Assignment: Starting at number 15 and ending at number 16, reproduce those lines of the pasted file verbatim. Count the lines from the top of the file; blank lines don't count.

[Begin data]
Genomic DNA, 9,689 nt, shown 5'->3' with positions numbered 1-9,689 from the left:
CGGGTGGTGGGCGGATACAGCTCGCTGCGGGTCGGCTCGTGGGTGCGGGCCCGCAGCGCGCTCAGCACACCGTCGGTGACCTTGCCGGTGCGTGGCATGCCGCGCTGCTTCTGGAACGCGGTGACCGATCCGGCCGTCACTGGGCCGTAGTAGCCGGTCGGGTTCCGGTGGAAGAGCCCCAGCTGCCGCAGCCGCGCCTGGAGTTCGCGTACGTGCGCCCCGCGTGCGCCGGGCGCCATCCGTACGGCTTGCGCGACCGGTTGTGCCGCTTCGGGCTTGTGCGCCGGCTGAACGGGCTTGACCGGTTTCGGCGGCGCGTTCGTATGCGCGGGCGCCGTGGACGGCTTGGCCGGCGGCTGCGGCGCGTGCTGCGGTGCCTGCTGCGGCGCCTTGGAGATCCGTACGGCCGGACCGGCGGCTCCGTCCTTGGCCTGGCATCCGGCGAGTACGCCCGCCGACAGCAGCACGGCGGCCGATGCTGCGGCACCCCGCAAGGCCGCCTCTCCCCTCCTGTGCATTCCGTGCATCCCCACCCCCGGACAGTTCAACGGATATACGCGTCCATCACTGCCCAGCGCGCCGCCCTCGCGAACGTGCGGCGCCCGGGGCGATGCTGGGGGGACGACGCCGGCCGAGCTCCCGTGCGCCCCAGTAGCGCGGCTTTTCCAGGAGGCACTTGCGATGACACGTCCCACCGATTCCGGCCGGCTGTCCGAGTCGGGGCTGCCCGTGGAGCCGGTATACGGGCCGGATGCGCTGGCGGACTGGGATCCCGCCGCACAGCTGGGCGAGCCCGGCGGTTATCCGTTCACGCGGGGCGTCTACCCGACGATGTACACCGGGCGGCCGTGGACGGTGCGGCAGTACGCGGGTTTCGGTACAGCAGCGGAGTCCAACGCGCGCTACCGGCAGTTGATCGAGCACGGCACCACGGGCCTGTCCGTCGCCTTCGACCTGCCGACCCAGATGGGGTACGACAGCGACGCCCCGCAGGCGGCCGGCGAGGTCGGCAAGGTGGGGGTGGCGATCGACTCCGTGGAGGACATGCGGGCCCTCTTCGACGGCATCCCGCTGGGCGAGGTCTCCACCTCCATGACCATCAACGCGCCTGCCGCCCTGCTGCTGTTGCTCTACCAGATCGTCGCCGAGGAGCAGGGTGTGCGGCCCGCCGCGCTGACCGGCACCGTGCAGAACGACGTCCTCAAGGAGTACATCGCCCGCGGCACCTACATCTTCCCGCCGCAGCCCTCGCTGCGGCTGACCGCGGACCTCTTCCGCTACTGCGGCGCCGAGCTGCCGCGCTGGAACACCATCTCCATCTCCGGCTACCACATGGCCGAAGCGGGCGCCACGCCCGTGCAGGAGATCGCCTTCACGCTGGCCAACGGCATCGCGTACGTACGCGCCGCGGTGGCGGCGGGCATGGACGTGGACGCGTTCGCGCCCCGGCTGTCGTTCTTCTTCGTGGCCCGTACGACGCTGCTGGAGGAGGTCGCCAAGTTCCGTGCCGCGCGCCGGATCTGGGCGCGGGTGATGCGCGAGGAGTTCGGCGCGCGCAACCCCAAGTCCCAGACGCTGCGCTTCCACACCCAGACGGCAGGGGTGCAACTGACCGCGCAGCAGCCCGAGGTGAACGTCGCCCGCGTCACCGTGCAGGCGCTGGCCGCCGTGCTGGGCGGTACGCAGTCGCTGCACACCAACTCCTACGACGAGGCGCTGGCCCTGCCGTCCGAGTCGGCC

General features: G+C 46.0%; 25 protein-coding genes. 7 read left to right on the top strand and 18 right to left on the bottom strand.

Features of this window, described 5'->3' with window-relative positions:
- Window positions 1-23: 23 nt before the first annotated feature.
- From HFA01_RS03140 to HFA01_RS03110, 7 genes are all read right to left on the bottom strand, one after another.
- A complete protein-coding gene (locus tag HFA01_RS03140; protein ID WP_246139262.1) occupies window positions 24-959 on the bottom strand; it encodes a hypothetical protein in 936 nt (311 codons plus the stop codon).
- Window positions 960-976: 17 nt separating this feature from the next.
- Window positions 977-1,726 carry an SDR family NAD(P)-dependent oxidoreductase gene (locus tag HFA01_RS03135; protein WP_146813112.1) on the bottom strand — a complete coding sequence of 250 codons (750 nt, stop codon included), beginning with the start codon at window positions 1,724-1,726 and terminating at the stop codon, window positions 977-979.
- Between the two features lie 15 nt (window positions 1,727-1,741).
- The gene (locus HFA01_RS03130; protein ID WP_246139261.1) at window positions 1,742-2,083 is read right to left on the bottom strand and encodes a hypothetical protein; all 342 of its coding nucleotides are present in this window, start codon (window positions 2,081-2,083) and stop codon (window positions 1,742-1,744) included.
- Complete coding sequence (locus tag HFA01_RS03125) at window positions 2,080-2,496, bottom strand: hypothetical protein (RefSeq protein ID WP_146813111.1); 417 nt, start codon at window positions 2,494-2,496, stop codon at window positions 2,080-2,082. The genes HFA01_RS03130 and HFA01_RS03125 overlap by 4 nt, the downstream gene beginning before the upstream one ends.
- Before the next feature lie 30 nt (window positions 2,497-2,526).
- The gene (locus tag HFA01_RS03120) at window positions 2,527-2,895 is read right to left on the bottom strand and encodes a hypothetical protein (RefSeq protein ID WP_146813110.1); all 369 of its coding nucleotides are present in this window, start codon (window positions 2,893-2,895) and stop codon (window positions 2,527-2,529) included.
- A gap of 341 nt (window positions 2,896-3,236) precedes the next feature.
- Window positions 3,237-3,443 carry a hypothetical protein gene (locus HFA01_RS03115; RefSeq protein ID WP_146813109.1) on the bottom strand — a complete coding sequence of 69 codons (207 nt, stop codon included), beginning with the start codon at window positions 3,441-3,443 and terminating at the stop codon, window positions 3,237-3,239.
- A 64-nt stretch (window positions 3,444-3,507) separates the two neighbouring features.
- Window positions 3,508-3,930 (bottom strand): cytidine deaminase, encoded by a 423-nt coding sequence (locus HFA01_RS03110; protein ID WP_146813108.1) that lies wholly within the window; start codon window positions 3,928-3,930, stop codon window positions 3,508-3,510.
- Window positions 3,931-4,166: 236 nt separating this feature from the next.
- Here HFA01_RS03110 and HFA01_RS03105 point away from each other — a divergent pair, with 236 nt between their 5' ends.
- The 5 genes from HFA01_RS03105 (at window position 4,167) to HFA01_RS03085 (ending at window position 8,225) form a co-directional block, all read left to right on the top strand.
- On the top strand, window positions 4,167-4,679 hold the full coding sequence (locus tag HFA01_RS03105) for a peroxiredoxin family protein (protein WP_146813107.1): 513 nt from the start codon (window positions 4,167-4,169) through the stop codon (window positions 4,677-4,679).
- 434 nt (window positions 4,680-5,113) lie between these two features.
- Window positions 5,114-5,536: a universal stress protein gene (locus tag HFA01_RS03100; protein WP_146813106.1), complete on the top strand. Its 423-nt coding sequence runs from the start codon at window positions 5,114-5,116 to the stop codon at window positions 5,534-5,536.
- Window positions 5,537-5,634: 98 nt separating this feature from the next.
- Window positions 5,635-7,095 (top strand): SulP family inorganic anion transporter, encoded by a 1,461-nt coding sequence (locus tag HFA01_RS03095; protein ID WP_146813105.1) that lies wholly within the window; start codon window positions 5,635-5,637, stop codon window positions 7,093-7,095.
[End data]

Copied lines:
- A gap of 341 nt (window positions 2,896-3,236) precedes the next feature.
- Window positions 3,237-3,443 carry a hypothetical protein gene (locus HFA01_RS03115; RefSeq protein ID WP_146813109.1) on the bottom strand — a complete coding sequence of 69 codons (207 nt, stop codon included), beginning with the start codon at window positions 3,441-3,443 and terminating at the stop codon, window positions 3,237-3,239.